If you have ideas for potential bike corral (or rack) locations, please send an email to [email protected]. We would love to work with you to get more bike parking in your neighborhood.
I would love to see SDOT include big ol’ planters on either side of the racks so we could make it green-looking and add a sense of enclosure/security from errant drivers. I bet it would be fairly easy to find local business owners/residents to maintain the potted plants!
The staple design is much better — works for cargo bikes as well as regular bikes. All over Portland. We’ve got full support of businesses for specific locations in West Seattle. Now all we need is for SDOT to keep one person in charge of this for more than three months! We’re on our third projcct manager, re-introducing them each time to the business owners, the street conditions, etc.
And in an excess of caution, I should note that the “doubling effective parking of the blockface” assertion was really intended to refer locally to that portion of the Ave where we already have limited car parking due to bulb-outs and so forth.
West Seattle Bike Connections is actively working with SDOT to get a bike corral installed in the Alaska Junction area. The process has been very slow (which SDOT has acknowledged). It would behoove SDOT to get the process streamlined so requested/needed corrals can be installed more quickly. WSBC has hopes that a corral can be installed in the late winter/early spring as long as everything keeps moving forward!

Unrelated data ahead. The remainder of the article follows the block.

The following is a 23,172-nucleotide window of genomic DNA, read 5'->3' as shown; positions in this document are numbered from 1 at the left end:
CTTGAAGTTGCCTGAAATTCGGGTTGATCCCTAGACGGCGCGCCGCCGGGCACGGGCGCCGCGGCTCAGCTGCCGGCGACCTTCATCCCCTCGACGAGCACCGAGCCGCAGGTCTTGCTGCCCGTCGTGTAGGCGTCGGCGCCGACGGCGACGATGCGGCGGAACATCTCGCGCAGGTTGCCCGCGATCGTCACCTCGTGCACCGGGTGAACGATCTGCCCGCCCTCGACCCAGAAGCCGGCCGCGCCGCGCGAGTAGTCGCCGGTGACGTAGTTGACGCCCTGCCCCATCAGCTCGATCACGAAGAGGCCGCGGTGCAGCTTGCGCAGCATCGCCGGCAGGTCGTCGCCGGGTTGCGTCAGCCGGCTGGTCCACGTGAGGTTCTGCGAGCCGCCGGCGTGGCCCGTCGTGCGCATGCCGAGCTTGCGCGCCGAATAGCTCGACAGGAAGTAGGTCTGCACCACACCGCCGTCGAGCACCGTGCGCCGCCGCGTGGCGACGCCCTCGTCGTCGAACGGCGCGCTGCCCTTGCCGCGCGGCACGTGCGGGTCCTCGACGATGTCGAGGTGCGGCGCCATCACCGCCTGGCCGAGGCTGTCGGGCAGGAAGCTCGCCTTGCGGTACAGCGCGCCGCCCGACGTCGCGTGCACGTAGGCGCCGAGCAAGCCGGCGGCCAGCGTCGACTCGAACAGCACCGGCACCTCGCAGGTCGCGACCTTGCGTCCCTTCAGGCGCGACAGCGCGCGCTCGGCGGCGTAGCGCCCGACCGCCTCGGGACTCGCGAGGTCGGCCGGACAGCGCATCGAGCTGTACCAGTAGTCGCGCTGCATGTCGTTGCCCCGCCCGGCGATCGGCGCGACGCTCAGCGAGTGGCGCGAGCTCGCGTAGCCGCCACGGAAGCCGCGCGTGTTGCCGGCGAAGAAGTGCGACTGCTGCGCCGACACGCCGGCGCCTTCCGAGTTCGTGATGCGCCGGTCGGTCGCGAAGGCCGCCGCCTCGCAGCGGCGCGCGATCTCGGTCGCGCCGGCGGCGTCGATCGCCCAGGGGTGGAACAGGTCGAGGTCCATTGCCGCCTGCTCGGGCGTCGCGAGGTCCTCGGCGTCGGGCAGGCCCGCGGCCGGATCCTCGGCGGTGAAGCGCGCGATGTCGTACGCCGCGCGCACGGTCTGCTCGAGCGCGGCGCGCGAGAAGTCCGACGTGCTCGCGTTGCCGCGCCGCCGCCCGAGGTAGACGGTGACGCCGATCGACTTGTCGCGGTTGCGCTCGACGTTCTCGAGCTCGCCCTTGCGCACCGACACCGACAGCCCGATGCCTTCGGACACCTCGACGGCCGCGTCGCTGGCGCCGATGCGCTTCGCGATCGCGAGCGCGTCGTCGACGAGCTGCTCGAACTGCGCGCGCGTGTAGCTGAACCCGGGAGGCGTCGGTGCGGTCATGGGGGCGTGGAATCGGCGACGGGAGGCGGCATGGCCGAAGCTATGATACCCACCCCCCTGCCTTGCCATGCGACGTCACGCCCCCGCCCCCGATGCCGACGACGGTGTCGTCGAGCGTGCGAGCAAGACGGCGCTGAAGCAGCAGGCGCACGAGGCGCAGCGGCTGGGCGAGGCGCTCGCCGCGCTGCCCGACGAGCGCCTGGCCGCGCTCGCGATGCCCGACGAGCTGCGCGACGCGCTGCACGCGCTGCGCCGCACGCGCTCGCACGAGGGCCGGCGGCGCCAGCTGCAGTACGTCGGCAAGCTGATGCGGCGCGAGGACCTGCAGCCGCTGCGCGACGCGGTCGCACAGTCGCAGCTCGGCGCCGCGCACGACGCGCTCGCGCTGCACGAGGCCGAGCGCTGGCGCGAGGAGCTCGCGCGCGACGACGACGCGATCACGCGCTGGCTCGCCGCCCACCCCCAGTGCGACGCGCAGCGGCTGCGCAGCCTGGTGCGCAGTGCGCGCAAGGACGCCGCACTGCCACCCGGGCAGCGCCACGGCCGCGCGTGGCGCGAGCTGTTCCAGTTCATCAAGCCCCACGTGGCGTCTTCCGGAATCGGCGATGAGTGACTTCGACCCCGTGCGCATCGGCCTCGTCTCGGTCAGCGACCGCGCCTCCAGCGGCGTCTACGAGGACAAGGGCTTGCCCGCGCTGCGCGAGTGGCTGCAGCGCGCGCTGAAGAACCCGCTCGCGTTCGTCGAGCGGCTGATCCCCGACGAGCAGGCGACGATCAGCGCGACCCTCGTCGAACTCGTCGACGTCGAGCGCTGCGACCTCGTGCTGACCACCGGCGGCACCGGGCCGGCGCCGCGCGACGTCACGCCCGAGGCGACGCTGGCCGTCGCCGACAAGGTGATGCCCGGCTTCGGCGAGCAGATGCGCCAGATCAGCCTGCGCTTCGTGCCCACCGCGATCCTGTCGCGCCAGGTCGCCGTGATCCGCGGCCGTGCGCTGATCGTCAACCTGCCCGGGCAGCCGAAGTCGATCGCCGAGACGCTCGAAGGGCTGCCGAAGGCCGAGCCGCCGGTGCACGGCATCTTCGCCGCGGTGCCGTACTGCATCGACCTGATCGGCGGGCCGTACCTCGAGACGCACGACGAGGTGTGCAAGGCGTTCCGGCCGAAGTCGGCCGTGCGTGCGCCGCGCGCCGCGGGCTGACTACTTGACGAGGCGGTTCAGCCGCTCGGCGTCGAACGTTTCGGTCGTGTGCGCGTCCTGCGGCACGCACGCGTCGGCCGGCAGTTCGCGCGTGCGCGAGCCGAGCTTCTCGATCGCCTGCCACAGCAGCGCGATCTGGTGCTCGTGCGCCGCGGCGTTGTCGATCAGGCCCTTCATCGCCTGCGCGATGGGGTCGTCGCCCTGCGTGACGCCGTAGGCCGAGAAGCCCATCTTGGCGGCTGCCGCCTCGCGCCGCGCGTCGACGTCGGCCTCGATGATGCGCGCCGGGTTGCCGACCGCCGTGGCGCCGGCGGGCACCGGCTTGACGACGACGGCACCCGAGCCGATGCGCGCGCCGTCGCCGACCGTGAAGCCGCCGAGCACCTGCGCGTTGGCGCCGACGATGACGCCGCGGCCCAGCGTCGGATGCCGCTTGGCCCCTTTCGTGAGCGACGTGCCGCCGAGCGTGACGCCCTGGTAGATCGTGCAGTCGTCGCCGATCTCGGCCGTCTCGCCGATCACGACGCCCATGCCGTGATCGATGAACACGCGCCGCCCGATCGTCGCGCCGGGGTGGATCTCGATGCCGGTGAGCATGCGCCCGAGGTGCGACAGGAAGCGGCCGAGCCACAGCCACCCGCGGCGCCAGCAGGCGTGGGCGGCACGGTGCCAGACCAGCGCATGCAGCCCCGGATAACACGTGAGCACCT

I’m very much in support of a corral in the junction but I can only imagine what kind of a fit the readership of the west seattle blog would have regarding it. :)
I really like the idea of using bike parking to increase visibility. Relative to Minneapolis, where I grew up, Seattle allows A TON of obstruction of sightlines for turning be it from parking, overgrown shrubbery or structures. As a cyclist and driver this frequently freaks me out. Bike parking is perfect way to buy some space that is easy to see over!
I noticed a number of these on the already-open portion of the newly redone Bell street, the amount and availability down there are really nice.
[…] has been doing a great job installing on-street bike corrals around town this year. Well, maybe not ALL around town. West […]
[…] other hand, the purpose is to make each street function better overall (e.g. can we please have a bike corral by the pilot stop at Ballard & Market?), and any negative feedback on transit conflicts is […]